Finding the right electronic signature solution for your brand can be challenging. With so many brands to choose from and so many similar product offerings, it can be difficult to determine what solution makes sense for your team.
That’s why we’re taking a closer look at how most of today’s common e-signature solutions compare to DocuSign — one of the biggest names in today’s digital signature market.
Let’s see how RightSignature by Citrix brings to the table. It’s DocuSign vs RightSignature from PandaDoc!
Cost: $12 per month for Standard (1 user limit) or $60 per month for Advanced (3 user limit).
Gartner Rating: 4.6/5
Ease of Use: 4.4/5
Support Options: 24/7 Phone support, ticketing, knowledgebase.
Platform Availability: Online, iOS, Android.
Free Trial: Yes. 14 days or five executed documents.
Even though RightSignature has been owned by Citrix since 2014, the company was founded back in 2009. It has been a key contender against other competitors in the electronic signature space for a number of years.
At its core, RightSignature is a very straightforward product designed to help businesses sign documents in a fast and easy way. You won’t find a huge variety of subscription plans or a ton of add-on packages here as you might with DocuSign and other e-signature solutions.
If that sounds like it might be limiting, don’t worry. RightSignature has everything that most users will ever need, including some low-priced features that can cost an arm and a leg when using other services.
Cost: $10 for individual users. $25 per month for the Standard Plan and $40 per month for Business Pro.
Gartner Rating: 4.6/5
Ease of Use: 4.7/5
Support Options: Phone, ticket, chat.
Platform Availability: Online, all devices.
Free Trial: Yes. 30 days.
Trusted by millions of users and thousands of businesses, DocuSign is held as the industry standard in digital signatures.
This e-signature software has everything you could want, including a robust integration library, multi-tiered support options, a drag-and-drop editor, and more. You can find many of the features that DocuSign offers in its competitors, but DocuSign tends to gather all those innovations in one place.
All of these features and functions come at a cost, but the company offers business plans that even small businesses will find affordable for the value.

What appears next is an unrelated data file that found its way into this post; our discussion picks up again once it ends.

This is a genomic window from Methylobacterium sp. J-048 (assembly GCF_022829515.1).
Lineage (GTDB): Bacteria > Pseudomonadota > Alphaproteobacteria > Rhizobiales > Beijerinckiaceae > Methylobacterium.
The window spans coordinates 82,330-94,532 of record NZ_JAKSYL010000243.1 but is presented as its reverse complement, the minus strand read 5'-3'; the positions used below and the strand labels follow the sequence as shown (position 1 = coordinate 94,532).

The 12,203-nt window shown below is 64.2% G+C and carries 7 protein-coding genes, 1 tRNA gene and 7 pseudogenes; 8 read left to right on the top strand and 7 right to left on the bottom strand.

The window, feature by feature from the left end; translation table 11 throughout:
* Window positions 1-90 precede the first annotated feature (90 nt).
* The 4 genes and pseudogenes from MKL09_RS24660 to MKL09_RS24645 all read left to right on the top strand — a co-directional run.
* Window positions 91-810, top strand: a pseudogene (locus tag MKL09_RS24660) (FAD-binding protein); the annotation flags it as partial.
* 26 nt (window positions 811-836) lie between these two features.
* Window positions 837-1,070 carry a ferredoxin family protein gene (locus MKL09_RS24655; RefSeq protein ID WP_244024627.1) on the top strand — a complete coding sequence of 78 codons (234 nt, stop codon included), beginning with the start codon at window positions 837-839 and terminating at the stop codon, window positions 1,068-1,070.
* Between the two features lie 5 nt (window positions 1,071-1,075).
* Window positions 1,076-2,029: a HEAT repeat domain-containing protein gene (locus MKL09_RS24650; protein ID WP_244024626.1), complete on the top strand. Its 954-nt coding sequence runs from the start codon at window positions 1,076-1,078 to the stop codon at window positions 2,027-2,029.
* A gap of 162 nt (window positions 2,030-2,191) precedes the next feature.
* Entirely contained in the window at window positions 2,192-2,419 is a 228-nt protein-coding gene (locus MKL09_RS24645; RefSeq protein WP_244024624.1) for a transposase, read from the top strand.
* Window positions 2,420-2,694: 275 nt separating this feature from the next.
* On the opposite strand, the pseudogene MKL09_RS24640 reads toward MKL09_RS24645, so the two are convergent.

Both RightSignature and DocuSign are focused on attaching digital signatures to electronic documents.
While the end result is the same, each company has its own process to make it across the finish line. Most importantly, some features are priced at lower tiers for one company than they are for another.
Let’s compare what each service has on offer.
While DocuSign offers a variety of effective document management and templating tools, they aren’t immediately visible when users log in for the first time. Upon signing in at docusign.com, DocuSign prompts users to upload a document and begin the signature process. DocuSign converts this document to a PDF and allows users to lay signature fields on top of it.
DocuSign uses a step-by-step workflow to guide users through every step of the digital signing process. You’ll add signers to the document, place signature and text fields on the document, and type a quick email message before sending the document off to the signer’s inbox.
RightSignature follows a similar process but does so with a fewer number of screens and more immediate navigation options. From the main screen, you can start a document upload. When you initiate this process, RightSignature will ask whether you want to send a document for a signature, create a template, or create a document for in-person signatures.
Depending on the option you choose, RightSignature will initiate a workflow that guides you through the appropriate process. This will include uploading a document (or using a document template), adding signers, and using a drag-and-drop editor similar to what DocuSign offers in order to place signature and text fields.
However, the DocuSign editor is much easier to handle. The controls don’t feel as clunky, the buttons and handles are bigger and easier to control, and the editor is set up in a more logical way.
For example, when placing and selecting a text field in DocuSign a sidebar appears with all options you might need to customize that field. In RightSignature, you’d need to click on the field after placing it, select a submenu, and then make changes.
Overall, the document preparation process is similar between each service, but RightSignature provides more clarity and customization options as users move through the process without overcomplicating it. Both options offer the same features, including the ability to import signature contacts and set a signing order.
Winner: Evenly matched
RightSignature gains an edge for keeping things simple and easy to follow, but what DocuSign lacks in clarity during the setup process is balanced by the quality of the drag-and-drop editor.
In the long run, the RightSignature process will probably amount to more time saved, but the DocuSign editor is more enjoyable to use.
Setup and integration
Setups and integrations are key when it comes to getting up and running quickly. Both RightSignature and DocuSign make this easy by walking users through the setup process and by supporting a wide variety of integration options.
DocuSign will give users a small checklist to help them complete their initial setup. This includes to-dos like setting an electronic signature or uploading a document for the first time.
RightSignature is more precise. The first time you log in to the service, RightSignature grays out the window and reveals each button on the screen to you in a step-by-step tutorial. The process takes about a minute, but you can hit the ground running as soon as it completes.
When setting up your own profile, both companies make it easy to create your own digital signature and attach it to documents. If you have a signature you want to upload, it’s easy to do so. You can also sign with a mouse or trackpad or simply use the “type to sign” functionality to create a stylized signature.
The biggest touchpoint here is integrations. Both RightSignature and DocuSign can integrate with other software tools that you use, including CRMs like Salesforce, as well as document creation and storage software like Google Drive, Sharefile, and Dropbox.